WASHINGTON – As Republicans continue to squabble over who will be the next speaker, there are essentially no members in the U.S. House of Representatives — only members-elect.
Without a speaker, none of the them can be sworn in, and the 118th Congress can’t convene or vote on any rules. Parliamentary procedure has been jettisoned in favor of controlled chaos. Members of both parties are unsure whether they can call votes or make motions on the floor because there is no speaker to rule on their requests. Committees can't be formed and legislation can't be passed.
“I don’t know what my status is,” said Democrat Ted Lieu of California. “I don’t know if I have health care, I don’t know if my staff get paid. We’re looking at all of that now because this hasn’t happened for 100 years.”
Former Rep. Billy Long of Missouri, who just retired, has been tweeting about what he calls “Bizaroland.” At one point he openly wondered in his Twitter bio whether he was still a congressman (he isn't).
The rule-less, member-less House may only be a blip in history if Republicans are able to find a way forward this week and elect a new speaker. While that remains a strong possibility, a resolution to the standoff seemed distant on Wednesday, as Republican Kevin McCarthy of California lost a second day of roll call votes on the floor. Supporters and opponents all appeared dug in.
The uncertainty added to the surreal, looser-than usual atmosphere on the House floor Wednesday as members sat in their seats for vote after vote, hour after hour, negotiating, gossiping and wondering what comes next. Some relaxed with books or newspapers, or scrolled their phones. Some took photos and selfies, a practice that is usually forbidden by the rules.
Others still had children with them in the chamber, a holdover from Tuesday’s proceedings when family often accompany members to watch them be sworn in. Only they weren’t sworn in on the first day of the new Congress -- the first time that had happened in a century.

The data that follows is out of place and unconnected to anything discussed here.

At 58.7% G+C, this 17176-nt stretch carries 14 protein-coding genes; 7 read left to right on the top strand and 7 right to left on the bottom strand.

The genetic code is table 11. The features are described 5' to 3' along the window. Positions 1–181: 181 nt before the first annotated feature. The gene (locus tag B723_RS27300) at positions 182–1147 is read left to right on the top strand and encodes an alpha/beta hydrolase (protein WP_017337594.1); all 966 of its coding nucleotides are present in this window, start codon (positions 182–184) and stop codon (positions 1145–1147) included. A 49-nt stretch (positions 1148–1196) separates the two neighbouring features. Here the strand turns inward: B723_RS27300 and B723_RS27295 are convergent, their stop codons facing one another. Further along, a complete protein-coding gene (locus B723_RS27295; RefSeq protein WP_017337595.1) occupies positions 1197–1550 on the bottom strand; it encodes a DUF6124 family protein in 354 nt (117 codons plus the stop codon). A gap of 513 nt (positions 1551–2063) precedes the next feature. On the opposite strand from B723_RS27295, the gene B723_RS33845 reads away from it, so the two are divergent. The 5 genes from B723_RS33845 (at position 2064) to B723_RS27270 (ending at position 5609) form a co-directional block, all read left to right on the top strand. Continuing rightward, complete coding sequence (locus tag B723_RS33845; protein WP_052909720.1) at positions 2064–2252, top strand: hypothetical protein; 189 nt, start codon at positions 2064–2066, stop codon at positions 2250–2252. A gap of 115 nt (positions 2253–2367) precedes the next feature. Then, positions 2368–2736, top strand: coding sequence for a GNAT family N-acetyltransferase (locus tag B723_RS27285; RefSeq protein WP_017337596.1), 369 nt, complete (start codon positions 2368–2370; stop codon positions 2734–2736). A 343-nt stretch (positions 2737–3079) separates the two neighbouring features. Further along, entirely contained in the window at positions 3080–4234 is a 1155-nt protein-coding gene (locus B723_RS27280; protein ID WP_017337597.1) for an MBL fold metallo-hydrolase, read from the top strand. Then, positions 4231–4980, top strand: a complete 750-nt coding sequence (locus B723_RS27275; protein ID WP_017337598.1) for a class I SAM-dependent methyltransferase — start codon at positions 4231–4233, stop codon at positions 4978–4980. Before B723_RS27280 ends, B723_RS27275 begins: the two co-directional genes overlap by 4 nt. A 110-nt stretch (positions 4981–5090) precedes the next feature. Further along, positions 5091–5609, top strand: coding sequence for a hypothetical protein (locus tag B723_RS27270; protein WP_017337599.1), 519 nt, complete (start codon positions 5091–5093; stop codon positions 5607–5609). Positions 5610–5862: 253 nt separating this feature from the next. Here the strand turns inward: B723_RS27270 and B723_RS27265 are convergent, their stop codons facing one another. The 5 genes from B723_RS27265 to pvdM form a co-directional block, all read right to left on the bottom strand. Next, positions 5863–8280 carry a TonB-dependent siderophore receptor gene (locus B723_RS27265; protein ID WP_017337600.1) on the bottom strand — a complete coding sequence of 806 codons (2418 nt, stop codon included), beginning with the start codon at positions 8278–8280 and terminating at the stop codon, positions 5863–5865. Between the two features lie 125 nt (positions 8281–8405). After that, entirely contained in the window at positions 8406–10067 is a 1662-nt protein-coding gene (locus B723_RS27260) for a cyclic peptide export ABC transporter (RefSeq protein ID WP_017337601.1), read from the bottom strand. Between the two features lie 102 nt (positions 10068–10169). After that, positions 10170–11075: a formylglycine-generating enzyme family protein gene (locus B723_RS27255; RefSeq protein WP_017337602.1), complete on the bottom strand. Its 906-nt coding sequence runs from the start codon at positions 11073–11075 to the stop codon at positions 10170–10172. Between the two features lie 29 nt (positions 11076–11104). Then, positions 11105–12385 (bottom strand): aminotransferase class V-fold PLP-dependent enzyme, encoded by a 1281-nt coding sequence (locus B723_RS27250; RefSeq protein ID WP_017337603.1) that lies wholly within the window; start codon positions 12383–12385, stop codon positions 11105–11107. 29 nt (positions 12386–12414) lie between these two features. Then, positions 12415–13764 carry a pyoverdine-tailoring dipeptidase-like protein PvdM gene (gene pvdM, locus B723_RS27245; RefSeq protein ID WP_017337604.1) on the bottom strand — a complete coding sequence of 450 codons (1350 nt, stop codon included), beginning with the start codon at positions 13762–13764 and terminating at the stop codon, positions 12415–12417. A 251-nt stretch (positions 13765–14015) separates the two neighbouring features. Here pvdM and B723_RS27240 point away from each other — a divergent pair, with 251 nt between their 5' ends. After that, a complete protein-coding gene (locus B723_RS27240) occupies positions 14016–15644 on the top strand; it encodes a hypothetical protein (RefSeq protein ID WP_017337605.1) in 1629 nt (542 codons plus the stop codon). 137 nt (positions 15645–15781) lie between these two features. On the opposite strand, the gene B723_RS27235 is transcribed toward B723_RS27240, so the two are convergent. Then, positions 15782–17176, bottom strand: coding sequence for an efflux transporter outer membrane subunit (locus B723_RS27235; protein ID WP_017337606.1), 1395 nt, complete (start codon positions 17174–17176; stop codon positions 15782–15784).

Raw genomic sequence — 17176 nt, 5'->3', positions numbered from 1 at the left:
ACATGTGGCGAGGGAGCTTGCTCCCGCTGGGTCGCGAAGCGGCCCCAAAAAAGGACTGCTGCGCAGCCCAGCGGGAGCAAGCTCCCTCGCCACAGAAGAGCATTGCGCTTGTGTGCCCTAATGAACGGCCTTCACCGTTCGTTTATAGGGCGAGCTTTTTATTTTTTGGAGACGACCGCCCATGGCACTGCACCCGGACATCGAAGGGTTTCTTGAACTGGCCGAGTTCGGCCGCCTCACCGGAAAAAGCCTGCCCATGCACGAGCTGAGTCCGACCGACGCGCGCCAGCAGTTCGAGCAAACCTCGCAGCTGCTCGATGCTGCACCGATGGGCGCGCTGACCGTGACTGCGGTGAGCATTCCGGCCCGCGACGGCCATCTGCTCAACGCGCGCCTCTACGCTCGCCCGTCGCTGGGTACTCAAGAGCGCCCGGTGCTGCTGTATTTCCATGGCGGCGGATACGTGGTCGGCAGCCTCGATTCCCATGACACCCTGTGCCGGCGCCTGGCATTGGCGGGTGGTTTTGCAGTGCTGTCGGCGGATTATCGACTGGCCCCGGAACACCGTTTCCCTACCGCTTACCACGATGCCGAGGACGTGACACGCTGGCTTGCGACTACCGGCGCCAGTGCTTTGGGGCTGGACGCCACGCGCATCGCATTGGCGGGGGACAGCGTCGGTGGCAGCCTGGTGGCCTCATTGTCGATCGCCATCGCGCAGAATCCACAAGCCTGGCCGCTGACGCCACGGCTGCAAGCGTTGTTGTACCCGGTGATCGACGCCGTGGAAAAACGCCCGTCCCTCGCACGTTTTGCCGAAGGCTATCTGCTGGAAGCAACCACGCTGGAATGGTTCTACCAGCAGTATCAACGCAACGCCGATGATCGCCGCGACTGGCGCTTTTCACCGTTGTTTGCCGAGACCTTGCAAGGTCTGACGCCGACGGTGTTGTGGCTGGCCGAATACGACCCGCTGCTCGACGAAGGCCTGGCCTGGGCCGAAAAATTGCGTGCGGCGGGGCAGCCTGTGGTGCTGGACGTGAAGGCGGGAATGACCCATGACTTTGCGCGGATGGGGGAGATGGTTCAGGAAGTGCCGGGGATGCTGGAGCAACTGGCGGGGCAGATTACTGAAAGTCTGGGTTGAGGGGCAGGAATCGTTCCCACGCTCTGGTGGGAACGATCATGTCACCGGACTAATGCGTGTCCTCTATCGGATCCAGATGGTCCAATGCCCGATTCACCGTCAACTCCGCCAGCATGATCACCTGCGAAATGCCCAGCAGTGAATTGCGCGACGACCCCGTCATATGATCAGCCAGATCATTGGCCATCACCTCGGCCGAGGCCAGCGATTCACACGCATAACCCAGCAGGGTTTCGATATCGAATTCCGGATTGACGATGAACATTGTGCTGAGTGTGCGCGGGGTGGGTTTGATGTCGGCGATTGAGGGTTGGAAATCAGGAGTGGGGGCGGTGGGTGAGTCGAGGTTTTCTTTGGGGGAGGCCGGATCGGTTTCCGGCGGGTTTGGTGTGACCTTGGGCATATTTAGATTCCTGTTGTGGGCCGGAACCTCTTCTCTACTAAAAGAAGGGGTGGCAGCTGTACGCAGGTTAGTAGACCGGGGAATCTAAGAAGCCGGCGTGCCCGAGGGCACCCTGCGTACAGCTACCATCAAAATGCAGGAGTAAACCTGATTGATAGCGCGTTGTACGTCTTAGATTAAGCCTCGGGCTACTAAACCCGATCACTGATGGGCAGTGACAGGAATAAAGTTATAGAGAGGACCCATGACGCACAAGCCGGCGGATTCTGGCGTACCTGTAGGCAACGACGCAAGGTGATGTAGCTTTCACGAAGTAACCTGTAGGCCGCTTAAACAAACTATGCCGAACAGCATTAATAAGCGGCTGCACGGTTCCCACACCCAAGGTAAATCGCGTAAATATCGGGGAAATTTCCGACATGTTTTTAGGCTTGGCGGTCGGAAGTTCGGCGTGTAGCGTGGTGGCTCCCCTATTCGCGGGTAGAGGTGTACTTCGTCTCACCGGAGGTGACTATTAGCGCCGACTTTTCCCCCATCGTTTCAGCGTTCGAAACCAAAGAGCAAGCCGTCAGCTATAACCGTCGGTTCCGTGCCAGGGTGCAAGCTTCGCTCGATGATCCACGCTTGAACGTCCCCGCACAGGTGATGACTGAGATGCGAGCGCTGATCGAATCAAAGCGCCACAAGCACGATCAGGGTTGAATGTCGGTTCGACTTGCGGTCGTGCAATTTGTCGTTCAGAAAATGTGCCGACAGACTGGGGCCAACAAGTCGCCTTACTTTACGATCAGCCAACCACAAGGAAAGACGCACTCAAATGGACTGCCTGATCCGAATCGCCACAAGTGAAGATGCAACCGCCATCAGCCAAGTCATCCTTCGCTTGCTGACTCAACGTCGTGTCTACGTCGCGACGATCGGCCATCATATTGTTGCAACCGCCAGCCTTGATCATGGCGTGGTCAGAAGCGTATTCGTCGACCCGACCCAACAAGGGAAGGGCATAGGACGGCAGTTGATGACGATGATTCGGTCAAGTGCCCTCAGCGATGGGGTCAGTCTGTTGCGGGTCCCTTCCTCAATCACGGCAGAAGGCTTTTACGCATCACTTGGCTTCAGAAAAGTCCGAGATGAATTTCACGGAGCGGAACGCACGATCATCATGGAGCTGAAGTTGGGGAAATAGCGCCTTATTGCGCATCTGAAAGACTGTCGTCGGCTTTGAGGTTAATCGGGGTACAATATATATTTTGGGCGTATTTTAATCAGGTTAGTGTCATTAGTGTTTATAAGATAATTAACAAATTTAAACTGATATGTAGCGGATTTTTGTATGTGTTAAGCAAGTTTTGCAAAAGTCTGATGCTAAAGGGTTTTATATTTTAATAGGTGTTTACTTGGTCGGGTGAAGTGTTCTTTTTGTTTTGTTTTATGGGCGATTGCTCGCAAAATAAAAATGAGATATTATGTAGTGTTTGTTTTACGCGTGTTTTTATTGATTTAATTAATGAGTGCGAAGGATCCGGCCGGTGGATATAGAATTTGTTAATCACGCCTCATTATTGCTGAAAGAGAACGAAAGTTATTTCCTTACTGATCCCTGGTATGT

In 1923, the process of selecting a speaker lasted for three days. In 1855, it dragged on for two months, with 133 ballots.
“It’s a very strange limbo,” said Democrat Madeleine Dean of Pennsylvania, who had hoped her visiting grandchildren would get to see her sworn in on Tuesday. “We are operating by precedent.”
On the House floor, clerk Cheryl Johnson is holding the gavel, not the Republican majority.
“Madam speaker,” Republican Chip Roy of Texas said at one point, addressing the rostrum as members usually do, before correcting himself. “Madam clerk,” he amended.
Off the floor, members are operating under the rules for the last Congress — they think. No one really seems to know, and there are concerns about what would happen if the stalemate were to last until mid-January, when paychecks are expected. Some staff are in limbo — only provisionally employed if they are new hires or switching jobs.
Republican Tom Cole of Oklahoma, the incoming chairman of the House Rules Committee, said that members-elect were operating under the rules of the previous Congress, when Democrats were in control. But he added: “I don’t know if that’s written down.”
Without a speaker, “there’s a lot we can’t do,” Cole said. Staff and members will be paid, he said, “but at some point it shuts off.”
As the hours ticked by, members started to ponder what-if scenarios. Lieu said he worried that lawmakers aren’t able to look at classified documents important to national security, and wouldn’t be able to respond to a world crisis. Could websites be updated? Would emails continue to work?
“Who can legally help any and all of our citizens with issues we normally handle everyday?” tweeted Long, the former Missouri congressman. “Passports, IRS, #Veteran’s issues, SBA, Post Office, Immigration issues, Corps of Engineers, etc. who’s getting paid?”
“This brings up a ton of legitimate questions,” wrote Long.